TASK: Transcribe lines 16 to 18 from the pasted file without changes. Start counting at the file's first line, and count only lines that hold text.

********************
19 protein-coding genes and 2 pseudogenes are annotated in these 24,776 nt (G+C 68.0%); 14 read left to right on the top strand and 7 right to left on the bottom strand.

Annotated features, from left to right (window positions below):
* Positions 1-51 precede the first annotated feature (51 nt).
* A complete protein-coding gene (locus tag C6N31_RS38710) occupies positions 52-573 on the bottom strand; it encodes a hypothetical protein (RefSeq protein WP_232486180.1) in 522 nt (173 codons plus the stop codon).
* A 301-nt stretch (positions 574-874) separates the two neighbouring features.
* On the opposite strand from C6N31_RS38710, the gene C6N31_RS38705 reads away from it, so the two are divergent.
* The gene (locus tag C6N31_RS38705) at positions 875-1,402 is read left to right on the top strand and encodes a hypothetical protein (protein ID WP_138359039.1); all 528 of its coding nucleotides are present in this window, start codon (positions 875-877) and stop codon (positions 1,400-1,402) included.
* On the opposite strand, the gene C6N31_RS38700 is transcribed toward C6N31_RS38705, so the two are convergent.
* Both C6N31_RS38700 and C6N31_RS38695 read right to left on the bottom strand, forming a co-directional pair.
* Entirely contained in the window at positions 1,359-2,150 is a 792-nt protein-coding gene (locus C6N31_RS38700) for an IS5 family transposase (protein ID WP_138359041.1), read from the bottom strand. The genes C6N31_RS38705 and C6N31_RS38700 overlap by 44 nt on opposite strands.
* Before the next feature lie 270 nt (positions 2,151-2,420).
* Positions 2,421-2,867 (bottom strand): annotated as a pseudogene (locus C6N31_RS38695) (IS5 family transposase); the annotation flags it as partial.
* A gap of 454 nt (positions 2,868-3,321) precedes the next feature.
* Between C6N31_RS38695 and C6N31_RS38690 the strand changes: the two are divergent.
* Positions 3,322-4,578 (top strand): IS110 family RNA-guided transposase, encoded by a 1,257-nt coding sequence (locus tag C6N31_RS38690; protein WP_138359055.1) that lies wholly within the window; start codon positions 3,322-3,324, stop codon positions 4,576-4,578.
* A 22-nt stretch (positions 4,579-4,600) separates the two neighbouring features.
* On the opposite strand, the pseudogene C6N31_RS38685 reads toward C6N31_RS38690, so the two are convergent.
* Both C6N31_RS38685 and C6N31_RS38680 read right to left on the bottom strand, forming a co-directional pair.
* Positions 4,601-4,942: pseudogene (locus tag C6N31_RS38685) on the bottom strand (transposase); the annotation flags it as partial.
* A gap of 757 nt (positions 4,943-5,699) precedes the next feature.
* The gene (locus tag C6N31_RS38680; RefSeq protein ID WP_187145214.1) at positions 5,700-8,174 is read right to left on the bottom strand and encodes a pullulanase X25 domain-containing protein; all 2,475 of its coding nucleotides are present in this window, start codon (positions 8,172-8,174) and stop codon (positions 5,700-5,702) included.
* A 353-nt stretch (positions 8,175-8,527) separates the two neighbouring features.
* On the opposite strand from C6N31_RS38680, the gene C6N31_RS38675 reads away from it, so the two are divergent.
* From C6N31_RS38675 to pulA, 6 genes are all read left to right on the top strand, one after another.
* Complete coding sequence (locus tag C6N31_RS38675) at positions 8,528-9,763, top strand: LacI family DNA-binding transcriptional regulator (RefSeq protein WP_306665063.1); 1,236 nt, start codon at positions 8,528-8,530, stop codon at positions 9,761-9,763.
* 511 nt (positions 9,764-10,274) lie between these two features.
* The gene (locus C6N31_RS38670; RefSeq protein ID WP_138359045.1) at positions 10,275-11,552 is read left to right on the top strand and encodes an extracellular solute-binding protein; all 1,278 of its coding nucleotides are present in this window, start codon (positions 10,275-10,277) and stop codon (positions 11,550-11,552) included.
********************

* A 22-nt stretch (positions 4,579-4,600) separates the two neighbouring features.
* On the opposite strand, the pseudogene C6N31_RS38685 reads toward C6N31_RS38690, so the two are convergent.
* Both C6N31_RS38685 and C6N31_RS38680 read right to left on the bottom strand, forming a co-directional pair.